On May 21, Profoto and photographer Jared Platt will host a free webinar on senior portraits and how to make the best use of one flash on location. To get you in the mood for the webinar, Jared has written a short article on the subject. Here it is, in his own words:
So you only have one light on location. Most of the time that is all you really need, because in truth, you always have at least two additional lights, courtesy of the solar system and the planet earth. The sun provides a direct, harsh light and the portion of the sky, opposite the sun, provides a beautiful soft light. Your off-camera flash you brought along with you can do a lot to augment your lighting scenario, but how do you best use that flash? Most people use their flash to fill. Whether they are using a softbox, an umbrella, a reflector, or a bare head, the light is generally placed somewhere forward of the subject to fill in, add catch lights, or cross light a subject. But sometimes, that one off camera flash can be more useful in a less traditional location.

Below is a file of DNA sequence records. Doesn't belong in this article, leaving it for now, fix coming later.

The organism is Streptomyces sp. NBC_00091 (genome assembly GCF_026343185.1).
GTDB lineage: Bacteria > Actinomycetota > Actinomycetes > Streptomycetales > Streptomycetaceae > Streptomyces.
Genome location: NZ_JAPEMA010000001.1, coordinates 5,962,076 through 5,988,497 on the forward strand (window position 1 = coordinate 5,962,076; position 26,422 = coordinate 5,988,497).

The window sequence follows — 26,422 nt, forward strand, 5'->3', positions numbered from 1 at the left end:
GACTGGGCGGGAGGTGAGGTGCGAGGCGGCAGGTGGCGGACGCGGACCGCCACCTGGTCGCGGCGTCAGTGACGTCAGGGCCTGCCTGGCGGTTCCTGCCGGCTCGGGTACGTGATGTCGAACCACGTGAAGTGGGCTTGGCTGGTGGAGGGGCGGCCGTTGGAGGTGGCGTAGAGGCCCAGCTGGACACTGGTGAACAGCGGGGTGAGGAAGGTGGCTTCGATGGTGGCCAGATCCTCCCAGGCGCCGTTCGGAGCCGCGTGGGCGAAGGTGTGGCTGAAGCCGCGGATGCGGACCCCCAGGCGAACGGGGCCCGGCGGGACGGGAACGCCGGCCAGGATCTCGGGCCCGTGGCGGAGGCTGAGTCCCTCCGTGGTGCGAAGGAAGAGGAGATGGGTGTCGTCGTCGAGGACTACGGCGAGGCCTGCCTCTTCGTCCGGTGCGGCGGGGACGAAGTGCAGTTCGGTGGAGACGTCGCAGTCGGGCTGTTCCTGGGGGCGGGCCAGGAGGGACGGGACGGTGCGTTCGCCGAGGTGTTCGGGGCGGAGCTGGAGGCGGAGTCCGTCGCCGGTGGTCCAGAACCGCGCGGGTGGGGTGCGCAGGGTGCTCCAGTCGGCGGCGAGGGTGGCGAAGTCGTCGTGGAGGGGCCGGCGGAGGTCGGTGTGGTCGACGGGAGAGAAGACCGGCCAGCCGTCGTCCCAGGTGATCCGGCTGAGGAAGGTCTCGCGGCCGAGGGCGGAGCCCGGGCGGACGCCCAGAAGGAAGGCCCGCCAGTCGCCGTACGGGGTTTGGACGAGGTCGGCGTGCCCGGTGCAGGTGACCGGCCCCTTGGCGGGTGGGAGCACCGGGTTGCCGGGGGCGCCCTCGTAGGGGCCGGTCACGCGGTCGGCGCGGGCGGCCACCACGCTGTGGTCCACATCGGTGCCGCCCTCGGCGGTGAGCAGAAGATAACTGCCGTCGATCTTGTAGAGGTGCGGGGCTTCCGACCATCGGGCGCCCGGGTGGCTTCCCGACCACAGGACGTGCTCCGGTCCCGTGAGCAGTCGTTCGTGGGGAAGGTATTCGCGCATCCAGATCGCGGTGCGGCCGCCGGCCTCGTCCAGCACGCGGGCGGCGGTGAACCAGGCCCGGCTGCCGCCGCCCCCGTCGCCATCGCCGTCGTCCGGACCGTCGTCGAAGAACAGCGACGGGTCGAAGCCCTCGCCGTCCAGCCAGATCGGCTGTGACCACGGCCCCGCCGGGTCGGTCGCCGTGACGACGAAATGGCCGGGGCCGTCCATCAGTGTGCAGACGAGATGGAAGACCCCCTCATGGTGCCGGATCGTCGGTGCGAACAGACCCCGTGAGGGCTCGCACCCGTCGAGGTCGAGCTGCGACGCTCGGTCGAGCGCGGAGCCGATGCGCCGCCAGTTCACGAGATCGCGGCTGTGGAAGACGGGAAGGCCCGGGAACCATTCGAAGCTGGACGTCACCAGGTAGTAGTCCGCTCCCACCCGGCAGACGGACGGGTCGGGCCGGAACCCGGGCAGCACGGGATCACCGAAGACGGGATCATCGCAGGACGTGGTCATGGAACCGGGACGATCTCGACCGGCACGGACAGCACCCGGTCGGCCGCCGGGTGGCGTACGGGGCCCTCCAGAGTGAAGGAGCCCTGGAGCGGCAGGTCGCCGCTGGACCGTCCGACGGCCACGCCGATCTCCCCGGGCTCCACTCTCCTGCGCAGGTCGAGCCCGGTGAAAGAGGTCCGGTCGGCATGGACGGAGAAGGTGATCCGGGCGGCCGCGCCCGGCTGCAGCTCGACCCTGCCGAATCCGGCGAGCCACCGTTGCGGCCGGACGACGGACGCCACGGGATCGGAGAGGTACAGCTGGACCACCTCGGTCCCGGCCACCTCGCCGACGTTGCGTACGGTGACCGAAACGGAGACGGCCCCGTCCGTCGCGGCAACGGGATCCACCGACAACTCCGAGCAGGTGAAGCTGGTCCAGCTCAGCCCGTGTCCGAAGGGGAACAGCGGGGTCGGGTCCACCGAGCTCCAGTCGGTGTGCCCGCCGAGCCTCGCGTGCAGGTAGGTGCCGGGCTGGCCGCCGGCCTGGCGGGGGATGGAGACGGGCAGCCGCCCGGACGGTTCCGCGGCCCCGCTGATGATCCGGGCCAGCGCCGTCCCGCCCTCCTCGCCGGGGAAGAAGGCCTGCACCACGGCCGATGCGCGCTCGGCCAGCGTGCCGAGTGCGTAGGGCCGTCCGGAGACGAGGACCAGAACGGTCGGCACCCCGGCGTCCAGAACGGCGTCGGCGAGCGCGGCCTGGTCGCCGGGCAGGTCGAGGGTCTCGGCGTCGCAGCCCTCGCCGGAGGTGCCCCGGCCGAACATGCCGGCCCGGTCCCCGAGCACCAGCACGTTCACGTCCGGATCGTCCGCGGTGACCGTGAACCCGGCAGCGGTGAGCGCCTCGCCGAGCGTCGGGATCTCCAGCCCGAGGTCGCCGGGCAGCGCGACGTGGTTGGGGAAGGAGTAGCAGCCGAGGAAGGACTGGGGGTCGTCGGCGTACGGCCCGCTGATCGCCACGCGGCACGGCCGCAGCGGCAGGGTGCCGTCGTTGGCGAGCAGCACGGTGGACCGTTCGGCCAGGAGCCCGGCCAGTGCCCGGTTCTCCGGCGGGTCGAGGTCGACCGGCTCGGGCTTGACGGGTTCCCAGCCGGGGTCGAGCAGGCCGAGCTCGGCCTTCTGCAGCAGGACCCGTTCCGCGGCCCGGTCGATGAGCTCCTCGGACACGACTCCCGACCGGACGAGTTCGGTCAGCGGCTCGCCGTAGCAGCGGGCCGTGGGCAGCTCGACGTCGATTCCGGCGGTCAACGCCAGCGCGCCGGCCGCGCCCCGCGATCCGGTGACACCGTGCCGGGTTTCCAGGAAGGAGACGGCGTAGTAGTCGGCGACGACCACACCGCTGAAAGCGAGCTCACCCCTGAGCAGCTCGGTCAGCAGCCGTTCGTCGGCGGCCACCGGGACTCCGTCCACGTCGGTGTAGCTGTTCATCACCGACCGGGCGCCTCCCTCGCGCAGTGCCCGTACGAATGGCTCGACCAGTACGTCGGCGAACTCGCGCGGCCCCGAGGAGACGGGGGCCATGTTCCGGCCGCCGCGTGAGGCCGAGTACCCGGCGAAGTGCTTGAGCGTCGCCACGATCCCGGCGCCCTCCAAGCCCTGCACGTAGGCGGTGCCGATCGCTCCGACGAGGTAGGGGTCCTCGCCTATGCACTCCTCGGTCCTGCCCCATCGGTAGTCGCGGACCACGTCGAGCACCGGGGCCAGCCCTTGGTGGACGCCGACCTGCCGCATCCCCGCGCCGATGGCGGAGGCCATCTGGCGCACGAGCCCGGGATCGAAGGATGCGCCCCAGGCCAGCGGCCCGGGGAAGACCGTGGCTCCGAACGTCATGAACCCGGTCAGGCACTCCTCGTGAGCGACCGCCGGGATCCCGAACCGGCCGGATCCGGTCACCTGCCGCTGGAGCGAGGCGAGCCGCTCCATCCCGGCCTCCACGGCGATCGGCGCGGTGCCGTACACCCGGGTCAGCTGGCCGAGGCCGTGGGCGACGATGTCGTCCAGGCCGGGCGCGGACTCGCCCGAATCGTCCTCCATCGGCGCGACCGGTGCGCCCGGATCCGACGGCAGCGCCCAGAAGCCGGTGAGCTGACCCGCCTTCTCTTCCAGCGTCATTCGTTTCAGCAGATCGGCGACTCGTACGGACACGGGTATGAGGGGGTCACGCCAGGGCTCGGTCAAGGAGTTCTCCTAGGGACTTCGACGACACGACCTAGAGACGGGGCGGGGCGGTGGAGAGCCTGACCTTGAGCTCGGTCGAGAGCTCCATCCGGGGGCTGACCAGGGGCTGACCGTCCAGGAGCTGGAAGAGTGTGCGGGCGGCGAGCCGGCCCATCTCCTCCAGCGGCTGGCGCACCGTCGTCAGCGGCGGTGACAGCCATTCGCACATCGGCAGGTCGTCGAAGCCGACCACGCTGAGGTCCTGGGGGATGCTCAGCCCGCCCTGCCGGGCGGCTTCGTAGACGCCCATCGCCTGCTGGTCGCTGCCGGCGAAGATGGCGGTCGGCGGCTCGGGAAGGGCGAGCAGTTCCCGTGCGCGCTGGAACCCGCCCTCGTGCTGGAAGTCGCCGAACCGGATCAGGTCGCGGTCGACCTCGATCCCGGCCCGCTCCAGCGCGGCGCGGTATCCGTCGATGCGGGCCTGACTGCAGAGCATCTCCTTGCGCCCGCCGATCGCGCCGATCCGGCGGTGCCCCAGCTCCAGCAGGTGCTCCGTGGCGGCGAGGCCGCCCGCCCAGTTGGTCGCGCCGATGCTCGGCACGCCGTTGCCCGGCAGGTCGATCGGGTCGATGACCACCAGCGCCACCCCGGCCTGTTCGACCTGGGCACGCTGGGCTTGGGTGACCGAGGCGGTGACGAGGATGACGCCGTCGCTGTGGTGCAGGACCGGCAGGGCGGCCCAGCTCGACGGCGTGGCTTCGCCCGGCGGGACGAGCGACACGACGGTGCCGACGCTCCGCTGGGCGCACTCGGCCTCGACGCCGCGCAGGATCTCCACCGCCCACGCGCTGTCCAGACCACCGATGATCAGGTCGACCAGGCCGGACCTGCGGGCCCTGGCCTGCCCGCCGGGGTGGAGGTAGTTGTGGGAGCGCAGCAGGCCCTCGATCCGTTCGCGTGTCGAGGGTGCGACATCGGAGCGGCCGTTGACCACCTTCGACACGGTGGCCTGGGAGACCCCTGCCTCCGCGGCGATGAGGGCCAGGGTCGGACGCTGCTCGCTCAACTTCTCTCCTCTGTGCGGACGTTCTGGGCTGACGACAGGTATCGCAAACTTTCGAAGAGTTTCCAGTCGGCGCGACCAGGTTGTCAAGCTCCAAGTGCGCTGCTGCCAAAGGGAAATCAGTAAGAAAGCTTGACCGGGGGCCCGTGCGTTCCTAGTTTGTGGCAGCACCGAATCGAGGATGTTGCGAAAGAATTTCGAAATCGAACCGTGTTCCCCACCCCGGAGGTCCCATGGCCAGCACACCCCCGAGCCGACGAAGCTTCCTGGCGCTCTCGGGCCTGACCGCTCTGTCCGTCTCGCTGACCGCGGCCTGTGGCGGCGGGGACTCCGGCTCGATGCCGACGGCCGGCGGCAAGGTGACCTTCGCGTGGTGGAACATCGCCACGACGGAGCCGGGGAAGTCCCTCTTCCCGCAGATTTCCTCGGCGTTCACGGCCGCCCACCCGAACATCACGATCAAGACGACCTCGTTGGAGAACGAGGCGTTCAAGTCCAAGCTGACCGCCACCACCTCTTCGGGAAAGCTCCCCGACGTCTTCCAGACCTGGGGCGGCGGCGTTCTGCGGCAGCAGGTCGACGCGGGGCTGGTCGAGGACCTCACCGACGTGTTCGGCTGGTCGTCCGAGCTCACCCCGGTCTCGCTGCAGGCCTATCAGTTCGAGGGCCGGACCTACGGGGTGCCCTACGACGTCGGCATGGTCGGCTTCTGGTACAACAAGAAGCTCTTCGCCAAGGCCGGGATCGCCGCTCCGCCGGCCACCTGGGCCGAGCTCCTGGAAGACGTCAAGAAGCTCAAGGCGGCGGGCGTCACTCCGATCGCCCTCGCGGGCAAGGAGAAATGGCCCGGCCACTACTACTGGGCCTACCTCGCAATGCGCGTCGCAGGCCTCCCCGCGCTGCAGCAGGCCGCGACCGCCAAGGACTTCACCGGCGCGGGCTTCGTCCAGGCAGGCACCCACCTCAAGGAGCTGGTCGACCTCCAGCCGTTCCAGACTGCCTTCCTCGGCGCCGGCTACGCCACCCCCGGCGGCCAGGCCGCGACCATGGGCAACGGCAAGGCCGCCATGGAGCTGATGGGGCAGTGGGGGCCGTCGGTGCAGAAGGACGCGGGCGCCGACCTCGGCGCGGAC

Consider the three images above from a senior portrait shoot at the Japanese Friendship Garden in Phoenix, Arizona. We had plenty of shade and you can see the harsh light of the sun peeking through the trees, creating a beautiful dappling of highlights in the background. The eastern sky behind the camera is providing the beautiful soft light that illuminates the background and the subject evenly. In a situation like this, one could get away with a natural light portrait (as seen in image 1).
By the way, the final image exposure is at 1/160 sec ISO 320 at f 4.5 on a Canon 5D Mark III.